"I think if they're saying that, then what they're saying is there needs to be a draft. ... Over and over it's told, 'We're an all-volunteer Army. We're an all volunteer armed forces,'" says Parrish's wife, Collette.

    "And if it's going to be all volunteer, it needs to be the people that have actually volunteered and want to be there - not the people who served and wanted to go on and be civilians."

    Parrish is challenging his orders in federal court, where the Army is now arguing that his resignation should never have been accepted in the first place - that it was a clerical error.
    Rick Howell also thought a mistake had been made when he received his notification last August. He’s 47 and disabled from an accident he suffered in the military.

    "I can’t run anymore. If somebody was shooting at me and chasing me I couldn’t run away from them. I can’t, you know, if I lift anything more than 30 or 40 pounds, I literally, the rod in my arm tingles," says Howell.

    He joined the Army in 1981, and became a helicopter pilot. He flew along the DMZ in Korea. Finally, in 1997, after almost 16 years of active service, he retired.

    "My goal was to move back and get that life that I never had because for 16 years the Army," says Howell. "I mean, I gave the Army my life. Of course, you know, I wanted a family, you know. I wanted to marry someone and to settle down and to have a home."

    And so he did. His son was born two months ago. Going back into the Army would be a major inconvenience, to say the least.

    But Howell says he’s willing to do it if he can serve in the United States, which he put in the form of a prayer on Thanksgiving this year.

    The Army rejected Howell’s offer and sent him a letter, saying his exemption has been disapproved, and he has to report for duty. But Howell intends to keep fighting.

    What is he going to do if he has to go to Iraq?

    "I don’t have a choice. They’re going to have to come and get me. I mean literally," says Howell. "They’re going to have to come get me. And at that point in time, if they come get me, I don’t have a choice. They’ll have to drag me away and make me go."

    They haven't gotten Howell to go yet. Since 60 Minutes broadcast this story last fall, Howell's date to report for duty has been postponed, and he's still waiting to see if he'll get an exemption.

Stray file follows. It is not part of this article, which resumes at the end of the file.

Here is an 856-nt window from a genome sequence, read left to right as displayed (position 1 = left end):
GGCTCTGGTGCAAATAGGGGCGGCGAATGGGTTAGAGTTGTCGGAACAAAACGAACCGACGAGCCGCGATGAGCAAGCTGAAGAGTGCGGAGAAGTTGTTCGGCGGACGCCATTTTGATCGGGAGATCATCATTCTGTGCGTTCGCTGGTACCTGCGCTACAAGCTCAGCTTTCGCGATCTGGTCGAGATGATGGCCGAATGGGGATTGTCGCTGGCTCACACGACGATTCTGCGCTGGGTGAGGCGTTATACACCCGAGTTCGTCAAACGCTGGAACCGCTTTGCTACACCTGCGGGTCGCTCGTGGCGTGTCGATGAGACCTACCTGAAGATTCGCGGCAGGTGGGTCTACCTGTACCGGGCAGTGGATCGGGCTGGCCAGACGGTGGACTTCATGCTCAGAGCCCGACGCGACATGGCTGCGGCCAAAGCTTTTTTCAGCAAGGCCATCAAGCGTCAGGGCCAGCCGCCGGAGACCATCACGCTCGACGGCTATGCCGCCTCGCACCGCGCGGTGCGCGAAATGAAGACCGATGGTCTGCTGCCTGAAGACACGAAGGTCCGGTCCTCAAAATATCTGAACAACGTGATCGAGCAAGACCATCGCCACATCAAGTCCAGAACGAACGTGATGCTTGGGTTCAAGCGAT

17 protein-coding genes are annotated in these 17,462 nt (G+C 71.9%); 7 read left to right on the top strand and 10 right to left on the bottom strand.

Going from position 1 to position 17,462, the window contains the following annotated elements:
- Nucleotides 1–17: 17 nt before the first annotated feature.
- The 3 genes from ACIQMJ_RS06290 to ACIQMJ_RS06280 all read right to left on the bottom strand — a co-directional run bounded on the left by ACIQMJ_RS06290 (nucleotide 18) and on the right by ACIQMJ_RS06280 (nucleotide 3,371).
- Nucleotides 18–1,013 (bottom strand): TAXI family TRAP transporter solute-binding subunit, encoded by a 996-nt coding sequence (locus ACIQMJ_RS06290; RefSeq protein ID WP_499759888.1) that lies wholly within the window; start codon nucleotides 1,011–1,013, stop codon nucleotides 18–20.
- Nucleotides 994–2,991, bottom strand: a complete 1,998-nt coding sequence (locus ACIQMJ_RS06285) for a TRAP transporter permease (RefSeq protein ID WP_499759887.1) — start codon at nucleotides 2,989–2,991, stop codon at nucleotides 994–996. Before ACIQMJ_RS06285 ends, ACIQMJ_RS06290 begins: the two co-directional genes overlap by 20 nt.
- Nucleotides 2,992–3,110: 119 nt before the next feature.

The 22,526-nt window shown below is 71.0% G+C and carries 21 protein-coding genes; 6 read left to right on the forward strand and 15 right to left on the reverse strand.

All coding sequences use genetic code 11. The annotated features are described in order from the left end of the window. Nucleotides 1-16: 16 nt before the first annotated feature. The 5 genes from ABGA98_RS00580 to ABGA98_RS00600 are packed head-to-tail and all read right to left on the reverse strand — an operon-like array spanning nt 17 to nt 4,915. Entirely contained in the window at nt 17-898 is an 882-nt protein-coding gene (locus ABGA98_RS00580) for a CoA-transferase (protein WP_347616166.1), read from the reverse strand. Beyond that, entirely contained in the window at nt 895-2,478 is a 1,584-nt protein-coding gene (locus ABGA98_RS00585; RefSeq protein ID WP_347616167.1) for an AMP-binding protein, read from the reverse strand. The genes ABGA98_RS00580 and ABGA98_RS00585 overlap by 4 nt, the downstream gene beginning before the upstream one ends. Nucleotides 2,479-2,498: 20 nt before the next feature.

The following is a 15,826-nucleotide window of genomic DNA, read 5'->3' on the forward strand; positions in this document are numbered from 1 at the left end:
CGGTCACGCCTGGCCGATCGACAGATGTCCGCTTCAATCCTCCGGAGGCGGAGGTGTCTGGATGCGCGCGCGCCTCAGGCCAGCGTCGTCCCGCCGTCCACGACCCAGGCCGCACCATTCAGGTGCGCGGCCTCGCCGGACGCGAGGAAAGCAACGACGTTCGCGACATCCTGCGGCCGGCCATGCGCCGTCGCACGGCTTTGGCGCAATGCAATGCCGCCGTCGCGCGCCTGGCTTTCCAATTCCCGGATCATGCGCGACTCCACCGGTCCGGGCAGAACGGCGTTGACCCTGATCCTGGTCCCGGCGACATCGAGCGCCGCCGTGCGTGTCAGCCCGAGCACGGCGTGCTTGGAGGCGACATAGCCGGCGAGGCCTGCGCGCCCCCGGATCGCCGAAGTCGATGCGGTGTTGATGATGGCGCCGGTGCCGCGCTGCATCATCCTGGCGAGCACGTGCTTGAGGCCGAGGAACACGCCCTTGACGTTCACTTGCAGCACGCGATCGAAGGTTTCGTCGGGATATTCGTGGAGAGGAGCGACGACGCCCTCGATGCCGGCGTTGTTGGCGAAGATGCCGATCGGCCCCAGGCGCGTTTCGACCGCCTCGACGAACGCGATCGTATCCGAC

The Army did grant an exemption to the federal agent we called "Mary." And Chief Warrant Officer Margaret Murray, 55, has been released from active duty.

    All the other Ready Reservists we interviewed are now serving in Iraq.
    [back to active duty. [/B][/QUOTE]
  4. If you read the article people in their 40's,50's and 60's have been called up. In their 60's they probably have skills in the past that they need now. Like counter intellgence and insurgency, doctors, medics, electronic specialists, intelligence specialists, langauge specialists, truck drivers, and etc. And if your in the ready reserves, it doesnt matter how old you are, if you are in the ready reserves you are obliged to serve when called.

  5. It's actually stunning that you keep posting about subjects of which you know absolutely nothing about. It’s really comical...You’re truly a jackass.

    It's called the IRR, and if you knew jack squat about it, which you obviously do not, then you wouldn’t continue to embarrass yourself with your ridiculously uninformed posts.

    Christ man…have some dignity about you!!

  6. What do you think I am wrong, and the military isnt calling up people in their 40's, 50's and 60's back into active duty? Are you saying cnn, abc, reuters, times, asociated press, and even miltary spokesman are lieing. Dr.zhi what are you saying that I am wrong about, and everybody is wrong about.

  7. Dear tool,

    #1) never listen to the media...if you do, you'll always be misinformed.

    #2) IRR is different than Active Reserves. Figure out the difference then and only then , maybe, you’ll figure out your ass from your elbow. (no assurances though)

    3# See number one...

  8. LOL

    mahram, did you even bother to read the entire article you posted? If you had, you would have clearly seen WHY you were called a jackass:

    "Since 60 Minutes broadcast this story last fall, Howell's date to report for duty has been postponed, and he's still waiting to see if he'll get an exemption.

    The Army did grant an exemption to the federal agent we called "Mary." And Chief Warrant Officer Margaret Murray, 55, has been released from active duty."

    Plus, that article is nearly a year old.

    Just like any other big bureaucracy, the military makes mistakes in it's records. It's the same type of mistake that summons a 9 year old for jury duty (which happened recently to a son of a friend of mine last year).
  9. ummmm no. If you want to see the ages of people who died, they are in their mid 50s to 20's :D

  10. So dr.zhi your saying they arent calling up older people. I think you better look at the death toll. People in their 40's all the way to 55 have been dying. These are reservest and national guard army. So tell me if Im wrong. Doctor Zhi did I make up these people ages. You can also check it out on the official us military website, they have their names and ages.

    #10     Jun 12, 2006